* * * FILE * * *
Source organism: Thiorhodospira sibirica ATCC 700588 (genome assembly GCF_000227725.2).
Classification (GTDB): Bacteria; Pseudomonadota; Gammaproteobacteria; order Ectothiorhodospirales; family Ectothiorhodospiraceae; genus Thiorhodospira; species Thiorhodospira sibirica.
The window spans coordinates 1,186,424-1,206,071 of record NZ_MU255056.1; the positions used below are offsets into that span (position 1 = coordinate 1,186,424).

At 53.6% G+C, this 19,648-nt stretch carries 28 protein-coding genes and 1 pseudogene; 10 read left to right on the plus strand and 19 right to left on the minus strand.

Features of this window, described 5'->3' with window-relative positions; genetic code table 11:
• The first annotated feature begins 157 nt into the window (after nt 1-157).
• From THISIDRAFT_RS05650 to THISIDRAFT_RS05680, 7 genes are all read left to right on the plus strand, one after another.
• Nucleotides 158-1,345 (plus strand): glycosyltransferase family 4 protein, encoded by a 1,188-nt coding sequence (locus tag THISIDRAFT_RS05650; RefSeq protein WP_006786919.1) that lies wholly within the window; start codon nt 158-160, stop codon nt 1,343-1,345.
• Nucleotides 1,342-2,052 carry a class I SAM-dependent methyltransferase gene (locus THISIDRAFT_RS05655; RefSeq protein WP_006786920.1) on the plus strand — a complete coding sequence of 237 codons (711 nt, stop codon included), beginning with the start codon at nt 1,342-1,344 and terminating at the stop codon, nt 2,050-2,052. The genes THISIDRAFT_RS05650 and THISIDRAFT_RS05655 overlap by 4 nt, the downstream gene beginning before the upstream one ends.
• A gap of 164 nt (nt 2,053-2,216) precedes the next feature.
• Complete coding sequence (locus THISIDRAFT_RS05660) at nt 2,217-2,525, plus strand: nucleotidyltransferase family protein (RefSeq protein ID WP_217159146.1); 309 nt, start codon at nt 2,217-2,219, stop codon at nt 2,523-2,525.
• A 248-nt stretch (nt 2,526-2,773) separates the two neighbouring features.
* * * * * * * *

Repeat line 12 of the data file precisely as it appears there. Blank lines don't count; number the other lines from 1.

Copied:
• A 248-nt stretch (nt 2,526-2,773) separates the two neighbouring features.